It’s true that electric vehicles (EVs) tend to be cheaper to maintain than the equivalent petrol or diesel models. And over a lifetime they can work out much cheaper. We investigate why and by how much.
There’s a lot to service on an engine
Think about the average combustion engine. It needs oil to lubricate its multiple moving parts, spark plugs (in petrol engines) that make the fuel burn to drive the car and coolant to ensure the whole lot doesn’t get too hot.
At the very least oil and coolant needs changing regularly along with various filters. Over time, other more important components such as cam belts need replacing too. Then there are parts like turbochargers that might fail the older a car gets. And more than 100 sensors monitor the performance of areas such as air and fuel flow that are vital for the engine to function efficiently.
Not so much to go wrong on an EV
An EV doesn’t have any moving mechanical parts that need servicing. That means an EV service is by and large a check. Parts such as the charging points and connections need a visual inspection.
And technicians will check coolant levels at the inverter which is what regulates the temperature of the electric motor.
What does need checking?
As with a regular car, mechanics will still inspect the tyres, lights, wipers, steering and suspension to ensure that there’s no undue wear and tear. And they’ll interrogate the car’s diagnostic system to see if the vehicle’s computer thinks there’s anything wrong.
Brakes don’t get as much wear
The second bonus of EV driving is that their brakes don’t get nearly as much wear as in a regular car.
All EVs have what’s known as regenerative braking. This is where as the car decelerates, the electric motor goes into reverse and is used as a generator to charge the battery. It means you’re harnessing the energy of slowing down in order to go forwards at some point in the future.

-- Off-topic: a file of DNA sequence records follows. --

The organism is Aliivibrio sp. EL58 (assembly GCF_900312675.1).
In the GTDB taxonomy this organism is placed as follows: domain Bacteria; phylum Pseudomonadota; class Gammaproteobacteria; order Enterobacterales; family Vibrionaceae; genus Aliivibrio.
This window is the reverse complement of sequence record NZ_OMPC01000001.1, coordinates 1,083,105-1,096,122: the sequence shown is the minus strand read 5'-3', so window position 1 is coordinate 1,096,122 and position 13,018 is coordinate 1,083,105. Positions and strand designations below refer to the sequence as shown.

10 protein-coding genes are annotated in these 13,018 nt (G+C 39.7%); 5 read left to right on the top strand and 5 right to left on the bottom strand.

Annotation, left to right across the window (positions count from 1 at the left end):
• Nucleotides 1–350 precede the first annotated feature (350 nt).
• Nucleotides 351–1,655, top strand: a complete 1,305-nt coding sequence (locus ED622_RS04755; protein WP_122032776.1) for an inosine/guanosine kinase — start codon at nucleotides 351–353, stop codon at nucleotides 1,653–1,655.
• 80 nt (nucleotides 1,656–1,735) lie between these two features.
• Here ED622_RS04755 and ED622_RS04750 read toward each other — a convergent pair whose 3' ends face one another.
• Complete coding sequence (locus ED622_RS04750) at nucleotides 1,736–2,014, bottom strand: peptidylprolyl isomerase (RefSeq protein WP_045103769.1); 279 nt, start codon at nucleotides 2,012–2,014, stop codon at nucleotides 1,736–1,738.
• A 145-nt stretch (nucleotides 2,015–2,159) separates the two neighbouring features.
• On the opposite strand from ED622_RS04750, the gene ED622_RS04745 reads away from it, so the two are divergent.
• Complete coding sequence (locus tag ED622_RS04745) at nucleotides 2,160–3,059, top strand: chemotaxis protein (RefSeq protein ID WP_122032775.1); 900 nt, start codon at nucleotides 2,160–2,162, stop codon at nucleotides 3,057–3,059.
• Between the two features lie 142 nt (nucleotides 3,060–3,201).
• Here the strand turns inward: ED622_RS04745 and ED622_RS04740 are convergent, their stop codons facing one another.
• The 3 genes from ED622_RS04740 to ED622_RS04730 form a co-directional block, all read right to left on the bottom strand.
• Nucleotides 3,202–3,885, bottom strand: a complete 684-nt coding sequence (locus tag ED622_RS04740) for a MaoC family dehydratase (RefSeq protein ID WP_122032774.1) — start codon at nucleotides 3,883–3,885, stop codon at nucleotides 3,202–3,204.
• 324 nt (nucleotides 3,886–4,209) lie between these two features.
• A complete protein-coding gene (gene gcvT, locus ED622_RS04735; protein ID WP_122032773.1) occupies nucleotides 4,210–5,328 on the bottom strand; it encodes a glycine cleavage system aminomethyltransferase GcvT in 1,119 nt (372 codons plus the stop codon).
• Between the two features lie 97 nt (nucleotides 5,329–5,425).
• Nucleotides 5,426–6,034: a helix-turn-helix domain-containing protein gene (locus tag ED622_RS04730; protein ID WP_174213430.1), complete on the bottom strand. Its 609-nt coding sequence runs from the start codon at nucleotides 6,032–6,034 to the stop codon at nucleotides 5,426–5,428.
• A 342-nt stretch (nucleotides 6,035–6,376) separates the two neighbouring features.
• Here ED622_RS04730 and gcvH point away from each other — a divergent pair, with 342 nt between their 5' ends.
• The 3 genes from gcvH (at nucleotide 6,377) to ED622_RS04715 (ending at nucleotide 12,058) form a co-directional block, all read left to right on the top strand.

So how much cheaper is EV servicing?
That depends on the car you’re talking about and the time scale. Regarding the model, using entirely random examples, a top of the range BMW will probably cost relatively more to maintain than an entry-level Hyundai. Not least because at the outset, a BMW service agent’s hourly rate will likely be higher than Hyundai’s.
Equally, the older a car gets, the greater the savings could be. There are far fewer in the way of moving parts to go wrong on an EV than a combustion engine car.
The bottom line is, it’s difficult to pin an exact number down. Figures we’ve seen vary between 30 and 70% cheaper, depending on the model and assuming it’s over the whole life of the car, which should be around 14 years.
Whatever the final number, it’s safe to say that EVs are definitely cheaper than the equivalent combustion engine models.
I’ve been writing about cars and motoring for more than 25 years. My career started on a long-departed classic car weekly magazine called AutoClassic. I’ve since pitched up at Autosport, Auto Express, the News of the World, Sunday Times and most recently the Daily Telegraph. When I’m not writing about cars and motoring, I’m probably doing some kind of sport or working in my garden.